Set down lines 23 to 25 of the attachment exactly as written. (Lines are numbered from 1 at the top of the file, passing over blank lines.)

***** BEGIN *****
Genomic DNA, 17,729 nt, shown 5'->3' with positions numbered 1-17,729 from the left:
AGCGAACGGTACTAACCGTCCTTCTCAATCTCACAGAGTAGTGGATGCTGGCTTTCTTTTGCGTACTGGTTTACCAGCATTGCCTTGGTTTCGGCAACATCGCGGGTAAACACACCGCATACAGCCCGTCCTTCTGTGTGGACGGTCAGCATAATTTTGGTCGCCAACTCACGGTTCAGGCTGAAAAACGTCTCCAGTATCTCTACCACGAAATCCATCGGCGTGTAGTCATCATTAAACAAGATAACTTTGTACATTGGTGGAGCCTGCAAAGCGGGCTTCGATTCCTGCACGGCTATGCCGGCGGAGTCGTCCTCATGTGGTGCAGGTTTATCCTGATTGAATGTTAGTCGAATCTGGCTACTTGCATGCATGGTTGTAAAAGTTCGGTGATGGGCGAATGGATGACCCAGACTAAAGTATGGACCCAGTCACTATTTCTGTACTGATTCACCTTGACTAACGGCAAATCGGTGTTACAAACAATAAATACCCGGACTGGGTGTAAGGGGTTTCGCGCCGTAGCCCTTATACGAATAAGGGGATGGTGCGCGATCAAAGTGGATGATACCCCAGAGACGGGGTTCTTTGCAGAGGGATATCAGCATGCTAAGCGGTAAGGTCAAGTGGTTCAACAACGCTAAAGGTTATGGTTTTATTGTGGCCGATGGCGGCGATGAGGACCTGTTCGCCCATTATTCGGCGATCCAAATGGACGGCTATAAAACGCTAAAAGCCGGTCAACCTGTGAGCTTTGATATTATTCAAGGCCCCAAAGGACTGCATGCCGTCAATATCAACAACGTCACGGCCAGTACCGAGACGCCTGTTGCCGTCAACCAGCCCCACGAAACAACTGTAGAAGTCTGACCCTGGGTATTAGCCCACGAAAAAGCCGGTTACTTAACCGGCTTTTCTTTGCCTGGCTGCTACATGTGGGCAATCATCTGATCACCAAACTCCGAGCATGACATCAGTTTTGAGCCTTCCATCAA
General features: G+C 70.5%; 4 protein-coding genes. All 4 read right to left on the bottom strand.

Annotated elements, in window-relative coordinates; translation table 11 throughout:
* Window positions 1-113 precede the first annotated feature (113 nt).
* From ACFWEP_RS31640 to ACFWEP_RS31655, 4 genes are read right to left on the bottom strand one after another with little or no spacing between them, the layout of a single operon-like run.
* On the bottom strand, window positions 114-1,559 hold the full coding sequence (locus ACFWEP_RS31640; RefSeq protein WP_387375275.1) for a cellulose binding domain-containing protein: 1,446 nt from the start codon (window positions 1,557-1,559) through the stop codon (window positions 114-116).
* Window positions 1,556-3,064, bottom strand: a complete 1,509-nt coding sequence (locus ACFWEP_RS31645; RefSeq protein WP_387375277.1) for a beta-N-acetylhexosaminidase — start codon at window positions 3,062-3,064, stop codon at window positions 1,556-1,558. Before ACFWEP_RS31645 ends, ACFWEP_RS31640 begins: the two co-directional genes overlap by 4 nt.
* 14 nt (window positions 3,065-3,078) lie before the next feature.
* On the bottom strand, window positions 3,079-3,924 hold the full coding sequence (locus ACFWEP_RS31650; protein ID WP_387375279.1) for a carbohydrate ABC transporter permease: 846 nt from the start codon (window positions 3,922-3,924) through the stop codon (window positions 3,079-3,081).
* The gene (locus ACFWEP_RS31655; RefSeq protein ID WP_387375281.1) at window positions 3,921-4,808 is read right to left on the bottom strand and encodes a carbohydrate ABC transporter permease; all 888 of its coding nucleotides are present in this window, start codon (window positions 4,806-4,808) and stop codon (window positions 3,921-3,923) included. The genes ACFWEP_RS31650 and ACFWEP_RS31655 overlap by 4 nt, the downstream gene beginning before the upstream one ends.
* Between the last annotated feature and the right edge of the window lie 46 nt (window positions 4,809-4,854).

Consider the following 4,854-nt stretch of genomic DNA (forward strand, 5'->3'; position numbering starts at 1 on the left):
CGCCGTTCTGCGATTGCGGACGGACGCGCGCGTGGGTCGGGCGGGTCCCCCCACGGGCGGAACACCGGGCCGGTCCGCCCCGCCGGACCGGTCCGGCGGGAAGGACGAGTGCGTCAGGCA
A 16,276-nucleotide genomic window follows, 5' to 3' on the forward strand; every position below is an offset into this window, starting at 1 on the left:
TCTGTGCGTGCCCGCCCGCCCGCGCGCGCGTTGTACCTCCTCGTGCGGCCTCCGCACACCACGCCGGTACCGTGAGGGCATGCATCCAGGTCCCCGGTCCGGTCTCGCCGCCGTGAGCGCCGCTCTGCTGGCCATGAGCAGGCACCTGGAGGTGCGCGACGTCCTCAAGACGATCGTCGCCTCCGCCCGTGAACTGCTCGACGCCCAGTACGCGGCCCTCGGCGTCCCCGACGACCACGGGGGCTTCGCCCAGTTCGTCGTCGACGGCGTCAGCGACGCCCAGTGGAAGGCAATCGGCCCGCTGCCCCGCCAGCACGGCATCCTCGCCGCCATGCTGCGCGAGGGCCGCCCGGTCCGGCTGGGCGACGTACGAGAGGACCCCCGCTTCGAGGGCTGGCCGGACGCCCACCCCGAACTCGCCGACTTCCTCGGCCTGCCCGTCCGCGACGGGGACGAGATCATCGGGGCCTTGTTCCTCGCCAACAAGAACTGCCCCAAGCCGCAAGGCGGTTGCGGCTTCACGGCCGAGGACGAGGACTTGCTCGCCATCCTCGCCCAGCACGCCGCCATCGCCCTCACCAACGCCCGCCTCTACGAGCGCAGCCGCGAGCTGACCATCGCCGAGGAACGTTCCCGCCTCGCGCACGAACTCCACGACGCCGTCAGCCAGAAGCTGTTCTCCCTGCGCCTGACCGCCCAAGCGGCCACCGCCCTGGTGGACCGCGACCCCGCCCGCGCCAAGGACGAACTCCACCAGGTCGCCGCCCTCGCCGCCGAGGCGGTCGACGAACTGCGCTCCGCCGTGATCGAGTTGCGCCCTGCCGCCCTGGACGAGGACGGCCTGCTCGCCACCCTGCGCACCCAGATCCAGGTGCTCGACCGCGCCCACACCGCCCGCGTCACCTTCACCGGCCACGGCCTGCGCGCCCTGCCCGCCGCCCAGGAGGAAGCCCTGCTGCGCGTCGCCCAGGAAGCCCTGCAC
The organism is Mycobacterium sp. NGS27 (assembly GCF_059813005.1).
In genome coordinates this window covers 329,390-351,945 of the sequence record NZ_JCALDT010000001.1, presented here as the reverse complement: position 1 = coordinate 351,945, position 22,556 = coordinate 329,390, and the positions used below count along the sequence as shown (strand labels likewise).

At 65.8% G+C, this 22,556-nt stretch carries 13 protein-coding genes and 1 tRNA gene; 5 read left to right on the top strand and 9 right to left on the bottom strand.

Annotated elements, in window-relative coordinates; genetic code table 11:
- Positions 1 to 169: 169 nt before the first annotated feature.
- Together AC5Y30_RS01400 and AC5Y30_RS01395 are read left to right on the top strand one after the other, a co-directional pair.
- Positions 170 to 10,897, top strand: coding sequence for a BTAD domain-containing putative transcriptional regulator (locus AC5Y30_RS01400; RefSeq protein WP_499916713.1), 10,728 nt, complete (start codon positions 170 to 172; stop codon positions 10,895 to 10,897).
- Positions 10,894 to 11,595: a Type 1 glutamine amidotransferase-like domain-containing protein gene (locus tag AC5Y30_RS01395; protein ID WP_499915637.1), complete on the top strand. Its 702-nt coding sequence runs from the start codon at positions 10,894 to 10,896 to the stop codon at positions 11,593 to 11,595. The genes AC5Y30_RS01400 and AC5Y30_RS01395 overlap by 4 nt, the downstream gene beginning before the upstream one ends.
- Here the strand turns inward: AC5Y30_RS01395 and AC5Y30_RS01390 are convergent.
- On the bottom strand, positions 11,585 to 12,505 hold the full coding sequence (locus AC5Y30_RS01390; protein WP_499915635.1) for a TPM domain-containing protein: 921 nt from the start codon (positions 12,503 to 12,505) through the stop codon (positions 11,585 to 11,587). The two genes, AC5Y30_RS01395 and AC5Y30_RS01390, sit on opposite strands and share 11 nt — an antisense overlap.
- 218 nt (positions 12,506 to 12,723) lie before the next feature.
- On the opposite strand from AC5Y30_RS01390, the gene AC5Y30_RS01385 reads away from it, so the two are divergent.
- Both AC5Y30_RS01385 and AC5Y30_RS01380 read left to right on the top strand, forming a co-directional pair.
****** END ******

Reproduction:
- Positions 170 to 10,897, top strand: coding sequence for a BTAD domain-containing putative transcriptional regulator (locus AC5Y30_RS01400; RefSeq protein WP_499916713.1), 10,728 nt, complete (start codon positions 170 to 172; stop codon positions 10,895 to 10,897).
- Positions 10,894 to 11,595: a Type 1 glutamine amidotransferase-like domain-containing protein gene (locus tag AC5Y30_RS01395; protein ID WP_499915637.1), complete on the top strand. Its 702-nt coding sequence runs from the start codon at positions 10,894 to 10,896 to the stop codon at positions 11,593 to 11,595. The genes AC5Y30_RS01400 and AC5Y30_RS01395 overlap by 4 nt, the downstream gene beginning before the upstream one ends.
- Here the strand turns inward: AC5Y30_RS01395 and AC5Y30_RS01390 are convergent.